audioengine B1 THD

Analog output harmonic content, undithered 1kHz sine wave at -60 dBFS. (CBS CD-1 track 18, R&S UPL.)

 

Just for fun, let's see how much of this minimal distortion is from the B1's DACs, and how much is inherent in the undithered 16-bit signal:

audioengine B1 THD

TOSLINK digital output harmonic content, undithered 1kHz sine wave at 0 dBFS. (CBS CD-1 track 1, R&S UPL.)

Aha! The digital signal does have less distortion than the B1, at least at full scale. I was more interested in the source of rising distortion at lower levels:

audioengine B1 THD

TOSLINK digital output harmonic content -20 dBFS. (CBS CD-1 track 18, R&S UPL.)

Aha! The -20 dBFS distortion of the original digital source is about the same as what's coming out of the analog outputs.

 

audioengine B1 THD

TOSLINK digital output harmonic content -20 dBFS. (CBS CD-1 track 18, R&S UPL.)

I'm actually measuring the digital datastream itself in a laboratory, no DAC required. This is what comes out of the TOSLINK output.

 

Output Spectra    measurements    top

10kHz   11+12kHz IMD   Square Wave  

Let's see a zoomed FFT of a 10 kHz sine wave. Let's see what sort of spurs surround the carrier, which show us internal jitter:

Sony SCD-X777ES

Zoomed spectrum of 10 kHz 0 dBFS sine wave. (CBS CD-1 track 9, R&S UPL.)

The noise floor is higher than from a direct source due to the lossy Bluetooth coding, but at least there's no jitter (spreading of the skirts). I can't heat noise that low, even if a CD player direct is 40 dB better at this.

 

Sony SCD-X777ES

Wideband spectrum of 10 kHz 0 dBFS sine wave. (CBS CD-1 track 9, R&S UPL.)

Aha! See the raised noise from 0 to 24 kHz? That's from the coding; the noise floor drops when playing silence.

Here's a look at just the audible band:

Sony SCD-X777ES

Spectrum of 10 kHz 0 dBFS sine wave. (CBS CD-1 track 9, R&S UPL.)

And here's the same thing from the TOSLINK SPDIF output to see if it's any different:

Sony SCD-X777ES

TOSLINK output: spectrum of 10 kHz 0 dBFS sine wave. (CBS CD-1 track 9, R&S UPL.)

As I suspected, the DAC is essentially perfect; the limitation here is the Bluetooth coding to move this data from the iPhone at a reduced data rate that Bluetooth can handle.

 

Let's see how 11+12 kHz IMD look:

Sony SCD-X777ES

IMD spectrum at 11 kHz and 12 kHz 1:1. (CBS CD-1 track 13, index 2, R&S UPL.)

As expected, the same noise floor rise spectrally near the signals.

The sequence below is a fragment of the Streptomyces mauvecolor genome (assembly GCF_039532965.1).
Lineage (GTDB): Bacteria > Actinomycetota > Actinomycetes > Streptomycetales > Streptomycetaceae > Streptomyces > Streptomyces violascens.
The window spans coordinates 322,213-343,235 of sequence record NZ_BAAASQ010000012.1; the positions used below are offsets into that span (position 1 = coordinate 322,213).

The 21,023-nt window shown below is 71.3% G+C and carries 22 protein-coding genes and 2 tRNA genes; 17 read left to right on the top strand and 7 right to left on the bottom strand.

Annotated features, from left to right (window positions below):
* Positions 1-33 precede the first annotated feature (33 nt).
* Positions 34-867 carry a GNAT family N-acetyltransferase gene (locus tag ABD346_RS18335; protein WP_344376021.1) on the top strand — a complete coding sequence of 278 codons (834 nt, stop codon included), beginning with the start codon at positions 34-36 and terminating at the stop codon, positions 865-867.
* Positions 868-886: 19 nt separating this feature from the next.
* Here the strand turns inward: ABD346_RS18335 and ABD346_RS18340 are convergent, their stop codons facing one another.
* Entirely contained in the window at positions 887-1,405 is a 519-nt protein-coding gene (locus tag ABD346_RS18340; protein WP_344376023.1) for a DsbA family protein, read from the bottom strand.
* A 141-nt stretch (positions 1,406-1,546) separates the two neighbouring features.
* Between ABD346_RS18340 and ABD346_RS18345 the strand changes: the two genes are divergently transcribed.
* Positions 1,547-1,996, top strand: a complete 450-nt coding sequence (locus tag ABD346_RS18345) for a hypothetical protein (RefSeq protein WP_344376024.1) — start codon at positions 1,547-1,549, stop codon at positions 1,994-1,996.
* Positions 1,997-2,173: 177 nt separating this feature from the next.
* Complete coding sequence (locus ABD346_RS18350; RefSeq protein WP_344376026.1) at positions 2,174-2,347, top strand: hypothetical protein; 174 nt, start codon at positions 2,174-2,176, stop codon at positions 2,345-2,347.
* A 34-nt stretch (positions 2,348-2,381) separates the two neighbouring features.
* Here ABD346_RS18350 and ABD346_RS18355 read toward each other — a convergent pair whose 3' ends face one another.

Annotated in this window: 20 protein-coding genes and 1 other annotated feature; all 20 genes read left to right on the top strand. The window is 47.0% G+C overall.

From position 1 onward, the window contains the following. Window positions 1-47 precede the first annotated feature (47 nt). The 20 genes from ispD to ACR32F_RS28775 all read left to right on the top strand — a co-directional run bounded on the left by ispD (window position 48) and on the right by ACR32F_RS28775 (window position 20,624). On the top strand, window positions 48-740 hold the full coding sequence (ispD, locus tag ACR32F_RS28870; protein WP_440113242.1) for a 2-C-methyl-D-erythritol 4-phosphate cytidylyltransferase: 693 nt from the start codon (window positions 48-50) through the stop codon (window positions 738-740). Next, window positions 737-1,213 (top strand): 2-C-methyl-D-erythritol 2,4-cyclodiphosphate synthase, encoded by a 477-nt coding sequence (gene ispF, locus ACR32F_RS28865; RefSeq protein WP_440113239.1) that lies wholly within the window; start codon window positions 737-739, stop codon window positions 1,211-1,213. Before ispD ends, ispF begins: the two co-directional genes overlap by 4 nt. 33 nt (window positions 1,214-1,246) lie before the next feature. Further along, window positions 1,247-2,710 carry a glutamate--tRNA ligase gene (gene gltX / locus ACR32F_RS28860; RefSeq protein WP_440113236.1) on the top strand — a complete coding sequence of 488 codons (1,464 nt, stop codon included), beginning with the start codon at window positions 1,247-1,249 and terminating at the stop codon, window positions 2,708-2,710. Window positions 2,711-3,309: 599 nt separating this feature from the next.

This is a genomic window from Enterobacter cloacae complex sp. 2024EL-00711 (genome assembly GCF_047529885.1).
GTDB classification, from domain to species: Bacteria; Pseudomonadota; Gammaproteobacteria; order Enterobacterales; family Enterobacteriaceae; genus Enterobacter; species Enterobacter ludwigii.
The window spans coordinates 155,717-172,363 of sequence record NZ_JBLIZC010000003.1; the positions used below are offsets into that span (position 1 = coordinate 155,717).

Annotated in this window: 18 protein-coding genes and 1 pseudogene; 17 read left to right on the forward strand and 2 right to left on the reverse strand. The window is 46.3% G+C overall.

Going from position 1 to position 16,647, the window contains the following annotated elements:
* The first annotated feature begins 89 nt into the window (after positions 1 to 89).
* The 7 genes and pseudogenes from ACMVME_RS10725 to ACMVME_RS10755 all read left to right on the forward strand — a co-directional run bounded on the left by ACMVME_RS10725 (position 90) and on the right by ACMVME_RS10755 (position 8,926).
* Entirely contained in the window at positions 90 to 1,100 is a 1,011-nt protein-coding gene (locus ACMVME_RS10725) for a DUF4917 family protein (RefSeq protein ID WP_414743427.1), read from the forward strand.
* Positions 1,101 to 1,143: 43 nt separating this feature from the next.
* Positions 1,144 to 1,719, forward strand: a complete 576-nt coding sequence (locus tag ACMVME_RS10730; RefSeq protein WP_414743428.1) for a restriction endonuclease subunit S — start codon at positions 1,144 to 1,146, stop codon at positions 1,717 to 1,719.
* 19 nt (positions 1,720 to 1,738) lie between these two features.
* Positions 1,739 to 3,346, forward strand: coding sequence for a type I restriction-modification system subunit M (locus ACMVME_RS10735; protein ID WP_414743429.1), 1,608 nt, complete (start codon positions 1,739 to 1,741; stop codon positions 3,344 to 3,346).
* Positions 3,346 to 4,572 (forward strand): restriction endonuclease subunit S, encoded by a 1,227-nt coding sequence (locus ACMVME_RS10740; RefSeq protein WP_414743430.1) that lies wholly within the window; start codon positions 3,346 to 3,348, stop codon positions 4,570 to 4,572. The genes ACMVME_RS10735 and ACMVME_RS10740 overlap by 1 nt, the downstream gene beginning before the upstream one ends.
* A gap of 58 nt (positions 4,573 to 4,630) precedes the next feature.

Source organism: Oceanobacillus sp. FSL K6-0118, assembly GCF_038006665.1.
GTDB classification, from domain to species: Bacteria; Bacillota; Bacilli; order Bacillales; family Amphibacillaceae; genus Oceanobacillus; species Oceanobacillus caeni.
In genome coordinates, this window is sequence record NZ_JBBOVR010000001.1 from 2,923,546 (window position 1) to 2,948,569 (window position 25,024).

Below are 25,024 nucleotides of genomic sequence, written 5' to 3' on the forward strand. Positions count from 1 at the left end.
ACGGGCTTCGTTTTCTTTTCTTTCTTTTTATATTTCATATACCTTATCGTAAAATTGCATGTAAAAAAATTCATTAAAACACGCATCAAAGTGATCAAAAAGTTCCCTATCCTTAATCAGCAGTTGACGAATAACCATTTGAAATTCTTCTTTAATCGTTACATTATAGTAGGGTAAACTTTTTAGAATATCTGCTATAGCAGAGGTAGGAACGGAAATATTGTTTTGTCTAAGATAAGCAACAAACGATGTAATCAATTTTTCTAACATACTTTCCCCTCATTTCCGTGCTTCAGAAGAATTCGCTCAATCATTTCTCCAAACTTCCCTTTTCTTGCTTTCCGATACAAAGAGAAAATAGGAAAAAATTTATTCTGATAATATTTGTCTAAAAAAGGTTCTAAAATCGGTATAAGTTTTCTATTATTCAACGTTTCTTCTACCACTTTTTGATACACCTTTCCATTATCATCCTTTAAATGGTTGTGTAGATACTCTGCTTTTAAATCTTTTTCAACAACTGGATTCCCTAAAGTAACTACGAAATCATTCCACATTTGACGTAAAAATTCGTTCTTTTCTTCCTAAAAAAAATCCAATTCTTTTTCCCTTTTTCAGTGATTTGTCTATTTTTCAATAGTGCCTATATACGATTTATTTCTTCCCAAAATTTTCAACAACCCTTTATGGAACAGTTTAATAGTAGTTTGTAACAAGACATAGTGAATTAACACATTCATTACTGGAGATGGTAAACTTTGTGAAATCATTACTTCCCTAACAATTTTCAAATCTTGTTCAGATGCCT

Here's the same thing direct from the TOSLINK output:

Sony SCD-X777ES

IMD spectrum at 11 kHz and 12 kHz 1:1. (CBS CD-1 track 13, index 2, R&S UPL.)

The DAC is reproducing exactly what's fed to it.

Here it it wideband, from the analog output of course:

Sony SCD-X777ES

IMD spectrum at 11 kHz and 12 kHz 1:1. (CBS CD-1 track 13, index 2, R&S UPL.)

Sony SCD-X777ES

1,002.27 Hz 0 dBFS square wave. (CBS CD-1 track 16, R&S UPL.)

This is poor. A square wave should contains odd-order harmonics only. Most outboard DACs can't handle this foolishly overloaded signal and add even-order harmonics as the result of clipping or truncation, and in this case with the additional Bluetooth coding, looks ugly.

Even if square waves are your thing, I heard nothing wrong with music recorded way too loud on commercial CDs as played through the B1 - they sounded indistinguishable form the output of a proper player that reproduces perfect square waves.

 

Square Wave    measurements    top

Sony SCD-X777ES

1,002.27 Hz 0 dBFS square wave at full playback level in Mac Pro. (CBS CD-1 track 16, TEK TDS3052.)

 

Sony SCD-X777ES

1,002.27 Hz 0 dBFS square wave played with Mac Pro volume down a bit. (CBS CD-1 track 16, TEK TDS3052.)

Aha! The full-scale square wave reduces the level of the first overshoot, compared to the reduced level square wave.

Actually I'm impressed that anything that looks this much like a square wave made it through a lossy codec at all.

 

Actual Power Consumption    measurements    top

1.5 W from 120 VAC, play.

1.2 W from 120 VAC, off.

5 V USB current not measured.

 

Recommendations         top

Intro   Specs   Performance   Measurements   Recommendations

At any price, the audioengine B1 is a great DAC. It sounds great, with a completely silent background, full 2 V output, smooth detailed sound and full infrasonic bass respoonse.

For best resuklts, leave your bluetooth device's volume at maximum for maximum output from the B1, and vary playback level with your Hi-Fi's volume control.

It sounds marvelous for playing-out from my mobile devices into my Hi-Fi. Not only does everything sound exactly like the source, there's no low-frequency rolloff so all my bass and subsonics are left intact, and the B1 is well behaved with none of the hiss or beeps or big switching thumps that plague the cheap Logitech Bluetooth Adapter and Homespot NFC Bluetooth Adapter.

While the cheap Logitech Bluetooth Adapter and Homespot NFC Bluetooth Adapter used to be all we had and I lived with their faults, out to the trash they go now that the B1 solves all their problems.

Bravo!

If you find my research helpful, this free website's biggest source of support is when you use these links, especially this link to them at Amazon or at B&H, when you get anything, regardless of the country in which you live.

Thanks!

Ken.

 

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Thanks for reading!

 

 

Mr. & Mrs. Ken Rockwell, Ryan and Katie.